Ray
If the whole engine (and I did say ''preheat the whole thing'' not just the upper cylinder) is brought up to a mild even heat I can see it making a difference over a stone cold one Ray.


Please explain!

Sure.

Heat is one of the essential ingredients for internal combustion and it is what we absolutely do not have in a cold stationary engine.

In a cold and primed moving engine (like a model diesel upon starting) we rely on the incredibly low flash point of ether and the quite high compression ratio for the 'flash' and futher a falsely high comp setting to reach this flash point just before TDC . As the engine warms we no longer need that high comp setting because the extra stored heat in the mass of the engine now supports a lower ratio and the now added heat would advance the ignition too far.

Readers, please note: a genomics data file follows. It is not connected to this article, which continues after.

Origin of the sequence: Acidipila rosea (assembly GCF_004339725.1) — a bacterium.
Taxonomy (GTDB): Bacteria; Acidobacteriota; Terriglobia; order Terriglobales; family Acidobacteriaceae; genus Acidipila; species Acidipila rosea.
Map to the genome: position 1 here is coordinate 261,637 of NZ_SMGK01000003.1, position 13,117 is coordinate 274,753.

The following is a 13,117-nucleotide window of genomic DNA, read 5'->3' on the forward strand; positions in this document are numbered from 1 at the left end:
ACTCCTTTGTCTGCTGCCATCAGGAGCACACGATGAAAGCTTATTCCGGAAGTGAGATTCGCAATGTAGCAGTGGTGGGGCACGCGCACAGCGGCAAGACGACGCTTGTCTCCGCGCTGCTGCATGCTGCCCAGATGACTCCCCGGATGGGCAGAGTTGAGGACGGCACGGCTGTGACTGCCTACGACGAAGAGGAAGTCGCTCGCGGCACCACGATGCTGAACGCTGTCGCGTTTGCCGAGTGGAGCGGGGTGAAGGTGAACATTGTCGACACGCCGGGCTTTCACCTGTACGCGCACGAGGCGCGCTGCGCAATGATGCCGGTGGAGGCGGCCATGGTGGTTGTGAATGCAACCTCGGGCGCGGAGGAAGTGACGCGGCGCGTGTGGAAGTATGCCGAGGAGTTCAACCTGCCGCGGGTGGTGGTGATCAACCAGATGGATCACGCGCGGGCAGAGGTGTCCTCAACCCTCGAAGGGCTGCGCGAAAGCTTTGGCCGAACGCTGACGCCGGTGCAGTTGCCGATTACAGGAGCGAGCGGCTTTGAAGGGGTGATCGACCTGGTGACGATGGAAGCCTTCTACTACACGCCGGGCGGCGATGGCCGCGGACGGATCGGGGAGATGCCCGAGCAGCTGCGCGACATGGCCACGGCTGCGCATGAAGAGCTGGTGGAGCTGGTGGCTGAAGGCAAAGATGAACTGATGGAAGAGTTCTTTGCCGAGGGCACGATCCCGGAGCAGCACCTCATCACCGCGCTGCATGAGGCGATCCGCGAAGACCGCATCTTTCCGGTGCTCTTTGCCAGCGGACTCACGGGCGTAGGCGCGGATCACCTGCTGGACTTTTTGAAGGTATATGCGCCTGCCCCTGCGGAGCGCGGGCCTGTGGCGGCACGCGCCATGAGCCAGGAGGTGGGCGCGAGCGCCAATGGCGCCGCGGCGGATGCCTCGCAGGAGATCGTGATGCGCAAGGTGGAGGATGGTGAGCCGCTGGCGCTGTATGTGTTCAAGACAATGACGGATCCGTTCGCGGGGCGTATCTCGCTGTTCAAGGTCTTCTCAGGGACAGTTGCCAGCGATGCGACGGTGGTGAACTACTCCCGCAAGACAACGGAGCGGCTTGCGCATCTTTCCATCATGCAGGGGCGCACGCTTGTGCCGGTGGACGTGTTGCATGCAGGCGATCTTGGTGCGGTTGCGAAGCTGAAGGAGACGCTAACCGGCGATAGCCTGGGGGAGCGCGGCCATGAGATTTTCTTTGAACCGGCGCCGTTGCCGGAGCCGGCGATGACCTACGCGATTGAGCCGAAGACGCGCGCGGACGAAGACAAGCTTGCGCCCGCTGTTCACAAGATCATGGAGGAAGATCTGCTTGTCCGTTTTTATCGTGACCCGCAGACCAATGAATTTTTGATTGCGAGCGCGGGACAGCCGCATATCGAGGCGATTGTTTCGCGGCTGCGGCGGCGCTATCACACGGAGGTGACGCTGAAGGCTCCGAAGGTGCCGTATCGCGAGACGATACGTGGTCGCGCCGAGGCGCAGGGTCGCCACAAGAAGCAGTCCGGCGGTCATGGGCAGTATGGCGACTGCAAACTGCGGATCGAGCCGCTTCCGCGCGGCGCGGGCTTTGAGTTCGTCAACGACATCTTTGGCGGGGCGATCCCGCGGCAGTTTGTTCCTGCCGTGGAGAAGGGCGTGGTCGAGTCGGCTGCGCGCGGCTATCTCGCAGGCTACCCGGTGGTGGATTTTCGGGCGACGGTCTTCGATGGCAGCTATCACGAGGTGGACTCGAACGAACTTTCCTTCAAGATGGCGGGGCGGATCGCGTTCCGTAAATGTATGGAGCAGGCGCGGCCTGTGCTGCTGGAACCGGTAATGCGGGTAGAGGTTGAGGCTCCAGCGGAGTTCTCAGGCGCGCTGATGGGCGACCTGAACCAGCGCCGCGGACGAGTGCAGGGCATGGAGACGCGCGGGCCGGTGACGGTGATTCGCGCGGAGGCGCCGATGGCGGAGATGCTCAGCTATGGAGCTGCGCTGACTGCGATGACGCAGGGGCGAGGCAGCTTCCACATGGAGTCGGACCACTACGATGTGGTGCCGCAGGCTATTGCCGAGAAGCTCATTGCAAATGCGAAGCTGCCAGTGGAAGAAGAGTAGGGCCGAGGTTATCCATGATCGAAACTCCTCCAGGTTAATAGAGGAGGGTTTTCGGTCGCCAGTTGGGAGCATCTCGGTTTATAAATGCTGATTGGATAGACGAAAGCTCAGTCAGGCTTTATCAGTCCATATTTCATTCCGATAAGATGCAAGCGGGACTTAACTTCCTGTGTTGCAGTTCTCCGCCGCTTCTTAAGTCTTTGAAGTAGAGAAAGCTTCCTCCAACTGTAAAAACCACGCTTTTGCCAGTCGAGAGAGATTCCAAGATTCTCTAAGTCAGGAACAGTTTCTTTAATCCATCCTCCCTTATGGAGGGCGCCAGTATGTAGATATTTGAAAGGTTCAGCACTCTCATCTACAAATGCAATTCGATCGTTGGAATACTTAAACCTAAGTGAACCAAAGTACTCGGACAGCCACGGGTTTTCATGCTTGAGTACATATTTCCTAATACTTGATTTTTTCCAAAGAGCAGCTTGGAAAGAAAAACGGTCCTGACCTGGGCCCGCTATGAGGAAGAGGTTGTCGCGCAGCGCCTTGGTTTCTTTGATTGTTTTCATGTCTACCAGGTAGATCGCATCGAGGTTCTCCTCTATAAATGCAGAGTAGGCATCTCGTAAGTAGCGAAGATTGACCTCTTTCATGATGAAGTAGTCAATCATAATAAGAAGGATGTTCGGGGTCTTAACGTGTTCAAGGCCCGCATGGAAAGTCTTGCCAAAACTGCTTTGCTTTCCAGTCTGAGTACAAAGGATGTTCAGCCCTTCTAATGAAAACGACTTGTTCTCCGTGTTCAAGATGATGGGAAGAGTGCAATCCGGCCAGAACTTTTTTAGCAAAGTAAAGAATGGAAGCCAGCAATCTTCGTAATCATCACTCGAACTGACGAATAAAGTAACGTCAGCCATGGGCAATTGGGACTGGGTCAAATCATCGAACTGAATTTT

So, if the engine is suffering the abnormality of worn parts and the inevitable loss of compression this brings it will retard the ignition to sometimes an unusable starting point - and adding heat to the entire engine will reverse this process.

It is exactly the same starting principle with a real diesel and its glow plug, add a source of heat and it starts and remove it once run temps are achieved.
It is the same principle with methanol glow engines, they won't start without a secondary heat source.
And it really is the same with petrol engines and their spark plugs.

The difference here with model diesels is that the added source of heat ONLY comes from compression, so we aid that upon start up if compression is compromised.